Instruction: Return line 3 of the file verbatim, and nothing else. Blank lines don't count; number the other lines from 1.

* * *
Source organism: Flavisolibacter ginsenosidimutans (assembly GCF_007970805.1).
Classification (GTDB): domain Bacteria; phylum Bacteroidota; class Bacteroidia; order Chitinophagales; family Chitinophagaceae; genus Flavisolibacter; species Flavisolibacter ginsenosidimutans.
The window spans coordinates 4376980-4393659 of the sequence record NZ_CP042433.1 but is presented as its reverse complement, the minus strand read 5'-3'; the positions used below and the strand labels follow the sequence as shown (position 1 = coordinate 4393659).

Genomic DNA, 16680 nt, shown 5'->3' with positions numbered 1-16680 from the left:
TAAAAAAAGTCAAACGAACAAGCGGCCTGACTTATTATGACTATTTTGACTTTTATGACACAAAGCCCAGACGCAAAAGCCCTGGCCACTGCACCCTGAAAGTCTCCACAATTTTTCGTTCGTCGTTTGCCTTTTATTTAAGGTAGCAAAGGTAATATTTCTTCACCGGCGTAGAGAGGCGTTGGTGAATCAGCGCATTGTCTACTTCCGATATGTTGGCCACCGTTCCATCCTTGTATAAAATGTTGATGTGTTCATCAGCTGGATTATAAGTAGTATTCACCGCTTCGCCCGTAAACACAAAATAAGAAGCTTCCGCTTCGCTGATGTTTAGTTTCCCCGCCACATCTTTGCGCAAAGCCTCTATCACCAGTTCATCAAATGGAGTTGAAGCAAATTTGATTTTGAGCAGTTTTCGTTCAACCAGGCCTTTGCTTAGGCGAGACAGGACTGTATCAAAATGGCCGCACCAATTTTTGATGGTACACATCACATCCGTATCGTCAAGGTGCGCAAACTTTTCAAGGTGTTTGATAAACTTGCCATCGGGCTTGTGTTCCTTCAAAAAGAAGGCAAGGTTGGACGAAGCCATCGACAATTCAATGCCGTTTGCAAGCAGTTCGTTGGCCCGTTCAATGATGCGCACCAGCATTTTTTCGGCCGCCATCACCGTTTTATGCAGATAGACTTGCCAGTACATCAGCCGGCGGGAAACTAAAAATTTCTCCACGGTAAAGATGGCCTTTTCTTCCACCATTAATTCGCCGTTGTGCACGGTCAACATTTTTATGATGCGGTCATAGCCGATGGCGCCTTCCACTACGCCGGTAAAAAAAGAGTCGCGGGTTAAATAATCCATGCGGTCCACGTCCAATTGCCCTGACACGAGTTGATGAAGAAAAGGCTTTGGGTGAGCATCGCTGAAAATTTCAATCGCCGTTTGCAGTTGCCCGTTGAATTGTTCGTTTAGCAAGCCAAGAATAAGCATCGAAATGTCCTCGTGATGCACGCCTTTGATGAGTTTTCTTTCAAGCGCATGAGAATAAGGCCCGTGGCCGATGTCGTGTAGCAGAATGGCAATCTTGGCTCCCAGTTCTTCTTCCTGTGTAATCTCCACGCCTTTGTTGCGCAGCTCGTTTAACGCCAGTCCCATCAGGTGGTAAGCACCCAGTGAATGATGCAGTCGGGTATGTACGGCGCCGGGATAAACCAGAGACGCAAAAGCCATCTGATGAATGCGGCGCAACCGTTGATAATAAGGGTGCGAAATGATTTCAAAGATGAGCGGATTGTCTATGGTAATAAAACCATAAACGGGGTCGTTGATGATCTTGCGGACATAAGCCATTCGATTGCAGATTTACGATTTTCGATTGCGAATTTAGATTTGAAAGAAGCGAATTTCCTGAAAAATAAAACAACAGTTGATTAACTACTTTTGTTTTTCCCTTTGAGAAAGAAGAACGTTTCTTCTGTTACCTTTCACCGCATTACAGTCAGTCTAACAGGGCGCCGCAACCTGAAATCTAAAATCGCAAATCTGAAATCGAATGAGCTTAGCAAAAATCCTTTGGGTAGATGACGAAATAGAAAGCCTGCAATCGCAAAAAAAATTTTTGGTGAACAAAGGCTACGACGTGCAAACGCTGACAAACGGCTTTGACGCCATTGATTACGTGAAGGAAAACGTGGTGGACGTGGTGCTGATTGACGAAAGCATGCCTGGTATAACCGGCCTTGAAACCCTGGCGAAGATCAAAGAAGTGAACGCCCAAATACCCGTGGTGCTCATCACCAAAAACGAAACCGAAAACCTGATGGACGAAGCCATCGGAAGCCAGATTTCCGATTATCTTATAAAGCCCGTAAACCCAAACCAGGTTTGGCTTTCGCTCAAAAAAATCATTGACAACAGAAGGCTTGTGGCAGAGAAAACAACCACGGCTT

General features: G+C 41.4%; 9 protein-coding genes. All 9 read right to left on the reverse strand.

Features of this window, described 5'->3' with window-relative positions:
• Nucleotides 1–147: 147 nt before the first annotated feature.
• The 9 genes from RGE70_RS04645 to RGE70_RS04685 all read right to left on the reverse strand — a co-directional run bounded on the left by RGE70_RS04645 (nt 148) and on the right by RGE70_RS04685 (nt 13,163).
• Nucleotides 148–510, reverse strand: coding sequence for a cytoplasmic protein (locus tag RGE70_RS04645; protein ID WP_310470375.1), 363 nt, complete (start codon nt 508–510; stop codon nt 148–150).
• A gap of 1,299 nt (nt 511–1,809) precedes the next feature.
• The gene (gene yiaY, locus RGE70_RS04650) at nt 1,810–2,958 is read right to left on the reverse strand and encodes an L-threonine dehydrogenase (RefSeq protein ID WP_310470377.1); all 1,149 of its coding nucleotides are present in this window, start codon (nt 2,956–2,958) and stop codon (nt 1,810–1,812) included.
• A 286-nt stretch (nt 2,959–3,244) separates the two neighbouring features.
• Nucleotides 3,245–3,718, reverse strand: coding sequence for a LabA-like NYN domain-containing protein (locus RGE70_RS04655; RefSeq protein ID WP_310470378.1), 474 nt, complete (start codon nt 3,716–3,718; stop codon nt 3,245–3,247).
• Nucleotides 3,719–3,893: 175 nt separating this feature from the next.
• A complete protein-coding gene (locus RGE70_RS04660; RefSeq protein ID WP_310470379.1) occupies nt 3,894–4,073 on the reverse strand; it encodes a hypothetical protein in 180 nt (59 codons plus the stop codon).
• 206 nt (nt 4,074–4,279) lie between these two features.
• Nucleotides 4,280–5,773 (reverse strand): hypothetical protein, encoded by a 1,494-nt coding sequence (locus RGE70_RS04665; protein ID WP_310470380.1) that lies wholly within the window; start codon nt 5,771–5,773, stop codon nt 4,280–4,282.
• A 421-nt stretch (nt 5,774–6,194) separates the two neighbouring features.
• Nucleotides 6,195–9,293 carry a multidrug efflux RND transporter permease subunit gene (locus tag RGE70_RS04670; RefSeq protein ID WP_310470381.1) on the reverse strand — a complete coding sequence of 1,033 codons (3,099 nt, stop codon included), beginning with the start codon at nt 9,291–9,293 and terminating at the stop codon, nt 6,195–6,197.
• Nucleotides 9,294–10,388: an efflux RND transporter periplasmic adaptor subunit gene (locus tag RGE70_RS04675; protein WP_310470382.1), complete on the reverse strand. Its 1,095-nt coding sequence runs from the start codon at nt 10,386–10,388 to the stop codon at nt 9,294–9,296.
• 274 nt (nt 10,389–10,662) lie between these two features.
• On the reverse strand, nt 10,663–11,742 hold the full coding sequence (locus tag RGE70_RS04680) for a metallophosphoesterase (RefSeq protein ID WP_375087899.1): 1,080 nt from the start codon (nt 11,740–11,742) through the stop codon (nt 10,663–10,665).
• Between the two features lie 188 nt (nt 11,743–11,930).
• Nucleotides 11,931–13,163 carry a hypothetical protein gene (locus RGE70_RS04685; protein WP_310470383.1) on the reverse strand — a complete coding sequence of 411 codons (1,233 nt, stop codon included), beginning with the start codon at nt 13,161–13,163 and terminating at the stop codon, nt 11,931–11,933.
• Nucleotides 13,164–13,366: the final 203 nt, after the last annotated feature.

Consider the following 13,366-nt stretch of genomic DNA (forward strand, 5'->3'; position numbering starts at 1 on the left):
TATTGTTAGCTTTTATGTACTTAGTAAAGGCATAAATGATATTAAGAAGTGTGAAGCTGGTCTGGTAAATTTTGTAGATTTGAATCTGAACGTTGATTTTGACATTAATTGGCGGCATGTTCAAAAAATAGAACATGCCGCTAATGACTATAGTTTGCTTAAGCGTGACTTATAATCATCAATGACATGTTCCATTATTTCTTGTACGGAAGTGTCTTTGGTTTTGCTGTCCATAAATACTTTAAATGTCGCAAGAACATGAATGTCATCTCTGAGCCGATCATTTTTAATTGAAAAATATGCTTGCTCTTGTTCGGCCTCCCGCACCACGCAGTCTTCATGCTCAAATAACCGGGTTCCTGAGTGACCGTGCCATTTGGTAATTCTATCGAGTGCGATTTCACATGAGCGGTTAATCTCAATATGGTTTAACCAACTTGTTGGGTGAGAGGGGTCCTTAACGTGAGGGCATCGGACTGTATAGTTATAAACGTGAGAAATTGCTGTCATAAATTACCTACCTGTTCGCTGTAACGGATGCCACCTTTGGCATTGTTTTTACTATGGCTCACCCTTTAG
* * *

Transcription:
The window spans coordinates 4376980-4393659 of the sequence record NZ_CP042433.1 but is presented as its reverse complement, the minus strand read 5'-3'; the positions used below and the strand labels follow the sequence as shown (position 1 = coordinate 4393659).